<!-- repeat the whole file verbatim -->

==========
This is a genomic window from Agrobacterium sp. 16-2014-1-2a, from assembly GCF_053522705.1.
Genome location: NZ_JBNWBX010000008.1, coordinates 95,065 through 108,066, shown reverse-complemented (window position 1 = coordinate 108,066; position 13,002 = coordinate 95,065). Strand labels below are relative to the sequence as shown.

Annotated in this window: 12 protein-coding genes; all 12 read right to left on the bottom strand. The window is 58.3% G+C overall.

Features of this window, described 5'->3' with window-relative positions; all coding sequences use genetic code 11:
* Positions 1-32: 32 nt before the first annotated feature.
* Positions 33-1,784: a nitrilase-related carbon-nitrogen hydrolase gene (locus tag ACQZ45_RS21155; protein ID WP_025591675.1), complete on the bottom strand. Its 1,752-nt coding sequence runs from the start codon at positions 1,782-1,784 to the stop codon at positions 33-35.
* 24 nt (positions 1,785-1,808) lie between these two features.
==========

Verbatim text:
This is a genomic window from Agrobacterium sp. 16-2014-1-2a, from assembly GCF_053522705.1.
Genome location: NZ_JBNWBX010000008.1, coordinates 95,065 through 108,066, shown reverse-complemented (window position 1 = coordinate 108,066; position 13,002 = coordinate 95,065). Strand labels below are relative to the sequence as shown.

Annotated in this window: 12 protein-coding genes; all 12 read right to left on the bottom strand. The window is 58.3% G+C overall.

Features of this window, described 5'->3' with window-relative positions; all coding sequences use genetic code 11:
* Positions 1-32: 32 nt before the first annotated feature.
* Positions 33-1,784: a nitrilase-related carbon-nitrogen hydrolase gene (locus tag ACQZ45_RS21155; protein ID WP_025591675.1), complete on the bottom strand. Its 1,752-nt coding sequence runs from the start codon at positions 1,782-1,784 to the stop codon at positions 33-35.
* 24 nt (positions 1,785-1,808) lie between these two features.